Originallyu published by LA Times
Trump’s heavy-handed immigration enforcement policies have a clearly discernible set of victims: Children.
After hearing complaints about squalid conditions and lengthy detentions of minors, U.S. District Court Judge Dolly M. Gee last week gave the government a July 12 deadline to work with a court-appointed mediator and the plaintiffs suing on behalf of the children to “file a joint status report regarding their mediation efforts and what has been done to address post haste the conditions.”
The government had asked in vain for more time, with Gee pointedly noting that the government has failed to meet previous court orders regarding detention conditions for minors. The 1997 Flores agreement limits detention of children at border stations to 72 hours and in detention centers to 20 days in the least-restrictive conditions possible, which the government routinely breaks.
“The Court has already issued several orders that have set forth in detail what it considers to be violations of the Flores Agreement,” Gee wrote. “The parties need not use divining tools to extrapolate from those orders what does or does not constitute noncompliance.”
Yet lawyers who toured one center in Texas recently reported finding children in soiled clothes and diapers, and without ready access to showers, soap, toothbrushes and toothpaste and other personal items.
The government blames the influx of migrants from Central America, arguing that the sheer numbers have overwhelmed its system. President Trump and Vice President Mike Pence have blamed Congress for lack of funding, and there’s some truth to that. Congress has failed to create and finance a system to quickly process the children it takes into custody and find sufficient caregivers for them.
But there’s more at play here than underfunded facilities. Revelations of a private Facebook group of 9,500 border agents, which contained racist and misogynist posts including some targeting sitting members of Congress, illustrate what is at least a subculture among border agents of abject disdain not only for migrants, but for political figures seeking to help them.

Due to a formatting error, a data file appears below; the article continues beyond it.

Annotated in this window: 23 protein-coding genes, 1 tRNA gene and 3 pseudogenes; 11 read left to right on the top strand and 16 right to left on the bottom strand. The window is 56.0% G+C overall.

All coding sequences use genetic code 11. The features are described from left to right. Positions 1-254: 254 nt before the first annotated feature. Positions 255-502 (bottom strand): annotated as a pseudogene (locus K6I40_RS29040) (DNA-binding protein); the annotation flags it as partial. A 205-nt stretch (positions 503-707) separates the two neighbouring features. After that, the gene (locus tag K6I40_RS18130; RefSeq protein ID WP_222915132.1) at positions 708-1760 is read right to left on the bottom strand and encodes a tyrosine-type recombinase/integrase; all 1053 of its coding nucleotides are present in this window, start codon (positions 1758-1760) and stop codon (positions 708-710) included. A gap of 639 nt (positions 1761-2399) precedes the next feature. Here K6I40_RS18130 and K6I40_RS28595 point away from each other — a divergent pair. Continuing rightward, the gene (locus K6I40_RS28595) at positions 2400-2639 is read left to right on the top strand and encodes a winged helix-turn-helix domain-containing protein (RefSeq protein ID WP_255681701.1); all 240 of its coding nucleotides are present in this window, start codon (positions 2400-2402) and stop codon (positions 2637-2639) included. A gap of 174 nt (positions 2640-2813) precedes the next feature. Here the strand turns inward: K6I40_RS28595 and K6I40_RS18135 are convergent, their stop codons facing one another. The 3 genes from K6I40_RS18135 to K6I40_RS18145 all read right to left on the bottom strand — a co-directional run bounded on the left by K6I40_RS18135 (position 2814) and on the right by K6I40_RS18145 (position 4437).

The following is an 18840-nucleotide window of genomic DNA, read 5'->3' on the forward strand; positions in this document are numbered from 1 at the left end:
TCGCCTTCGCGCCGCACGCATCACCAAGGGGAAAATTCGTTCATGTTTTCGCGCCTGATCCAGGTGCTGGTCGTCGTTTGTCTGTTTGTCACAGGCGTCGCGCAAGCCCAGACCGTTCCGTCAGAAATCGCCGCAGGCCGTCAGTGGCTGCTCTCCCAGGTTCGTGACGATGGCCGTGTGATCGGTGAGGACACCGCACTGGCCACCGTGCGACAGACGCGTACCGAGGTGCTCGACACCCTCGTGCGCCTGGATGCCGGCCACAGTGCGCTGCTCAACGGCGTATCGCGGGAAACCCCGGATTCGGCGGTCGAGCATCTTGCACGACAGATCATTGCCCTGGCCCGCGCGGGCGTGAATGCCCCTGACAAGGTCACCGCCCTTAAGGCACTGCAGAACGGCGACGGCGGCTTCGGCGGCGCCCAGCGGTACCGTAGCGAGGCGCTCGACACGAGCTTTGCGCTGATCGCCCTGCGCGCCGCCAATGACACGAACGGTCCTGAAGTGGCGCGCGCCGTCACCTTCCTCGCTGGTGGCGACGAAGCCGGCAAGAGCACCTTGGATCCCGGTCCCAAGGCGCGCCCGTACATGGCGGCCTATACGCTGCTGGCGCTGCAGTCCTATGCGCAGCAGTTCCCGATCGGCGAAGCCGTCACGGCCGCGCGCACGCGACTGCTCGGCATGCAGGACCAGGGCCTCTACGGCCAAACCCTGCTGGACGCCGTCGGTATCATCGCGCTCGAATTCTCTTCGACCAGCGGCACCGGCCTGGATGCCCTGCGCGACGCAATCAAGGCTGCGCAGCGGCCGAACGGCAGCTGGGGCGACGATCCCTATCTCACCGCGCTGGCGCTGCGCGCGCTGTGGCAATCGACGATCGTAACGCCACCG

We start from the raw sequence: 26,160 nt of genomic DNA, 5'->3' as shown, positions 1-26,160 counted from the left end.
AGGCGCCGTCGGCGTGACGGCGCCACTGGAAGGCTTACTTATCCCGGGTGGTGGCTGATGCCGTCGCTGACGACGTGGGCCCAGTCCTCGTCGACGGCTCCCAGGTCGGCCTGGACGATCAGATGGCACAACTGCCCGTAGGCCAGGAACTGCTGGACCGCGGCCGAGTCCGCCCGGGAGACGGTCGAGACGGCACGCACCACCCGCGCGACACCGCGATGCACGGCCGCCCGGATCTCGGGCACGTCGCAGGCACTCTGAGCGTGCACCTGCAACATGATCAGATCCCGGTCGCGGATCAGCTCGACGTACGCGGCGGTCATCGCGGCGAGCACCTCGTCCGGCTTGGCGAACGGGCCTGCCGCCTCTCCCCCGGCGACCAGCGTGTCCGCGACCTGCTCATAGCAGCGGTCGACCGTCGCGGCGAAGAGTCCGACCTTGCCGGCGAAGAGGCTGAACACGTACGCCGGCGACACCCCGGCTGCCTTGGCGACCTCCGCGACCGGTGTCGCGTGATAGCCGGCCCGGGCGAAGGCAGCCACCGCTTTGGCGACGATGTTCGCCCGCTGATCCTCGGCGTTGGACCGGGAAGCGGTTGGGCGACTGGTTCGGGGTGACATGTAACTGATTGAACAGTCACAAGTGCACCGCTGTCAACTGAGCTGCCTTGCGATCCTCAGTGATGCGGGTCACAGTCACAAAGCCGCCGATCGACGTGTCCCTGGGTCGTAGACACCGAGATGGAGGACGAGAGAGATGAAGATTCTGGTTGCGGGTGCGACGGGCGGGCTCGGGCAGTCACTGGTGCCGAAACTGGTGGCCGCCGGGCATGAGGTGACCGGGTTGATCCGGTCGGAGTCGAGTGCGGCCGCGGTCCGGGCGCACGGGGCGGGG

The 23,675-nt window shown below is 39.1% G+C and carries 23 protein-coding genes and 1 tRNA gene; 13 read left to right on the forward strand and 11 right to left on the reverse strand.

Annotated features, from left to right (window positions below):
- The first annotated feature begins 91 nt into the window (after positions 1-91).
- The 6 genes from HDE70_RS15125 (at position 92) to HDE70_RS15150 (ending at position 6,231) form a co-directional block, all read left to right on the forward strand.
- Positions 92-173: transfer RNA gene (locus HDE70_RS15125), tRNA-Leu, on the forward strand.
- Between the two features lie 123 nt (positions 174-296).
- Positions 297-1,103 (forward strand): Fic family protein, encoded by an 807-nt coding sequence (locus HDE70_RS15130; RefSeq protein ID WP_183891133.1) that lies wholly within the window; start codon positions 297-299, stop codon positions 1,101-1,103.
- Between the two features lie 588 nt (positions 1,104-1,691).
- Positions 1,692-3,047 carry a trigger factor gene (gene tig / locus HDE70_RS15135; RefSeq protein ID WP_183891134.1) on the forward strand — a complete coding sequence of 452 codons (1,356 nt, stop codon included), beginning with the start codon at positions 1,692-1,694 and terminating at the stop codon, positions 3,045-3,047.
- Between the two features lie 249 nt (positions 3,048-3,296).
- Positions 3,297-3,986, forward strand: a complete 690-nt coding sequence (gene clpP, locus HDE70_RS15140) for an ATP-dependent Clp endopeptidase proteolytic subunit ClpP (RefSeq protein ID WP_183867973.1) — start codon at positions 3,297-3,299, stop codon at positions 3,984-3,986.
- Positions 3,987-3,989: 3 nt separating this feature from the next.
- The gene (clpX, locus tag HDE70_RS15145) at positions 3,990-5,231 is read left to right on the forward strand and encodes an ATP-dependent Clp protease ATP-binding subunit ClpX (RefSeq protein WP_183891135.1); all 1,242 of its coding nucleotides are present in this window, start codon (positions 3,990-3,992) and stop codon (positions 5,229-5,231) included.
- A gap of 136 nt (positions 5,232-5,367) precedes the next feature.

Getting housed in squalid conditions is only part of the mistreatment of minors. A report by the American Civil Liberties Union last year detailed incidents of physical abuse of minors at the hands of border agents during the Obama administration. And the government is still separating children from their immigrant parents despite court orders barring that atrocious practice.
Children who arrive at the border, either alone or with relatives, are in most cases fleeing deep poverty and violence. That doesn’t mean that they qualify for protection and asylum status here, but they do have the lawful right to ask for sanctuary.
And here children face another hurdle (as do adult migrants). Because immigration is a civil matter, children facing deportation are not entitled to a lawyer. If they can find one, they can use one, but unlike in criminal courts, the government is under no obligation to provide one.
So we have the absurdist spectacle of children squaring off against government lawyers before immigration judges and trying to explain under which part of immigration and asylum law they are petitioning for permission to remain in the U.S.
The presence of a lawyer makes a crucial difference. About 3 of 4 minors who are aided in court by a lawyer win the right to remain in the country, while more than 80% without a lawyer get deported, according to past analyses by the Transactional Records Access Clearinghouse at Syracuse University.
Meanwhile, as the government ratchets up its interior enforcement, some 4 million U.S.-born children — citizens — face the possibility that their parents will get arrested and deported, forcing families to decide whether to send these American children abroad, as well, or leave them to be raised by extended family members or friends.
All done, of course, in the pursuit of national security and secure borders. Do you feel safer knowing our government treats children this way?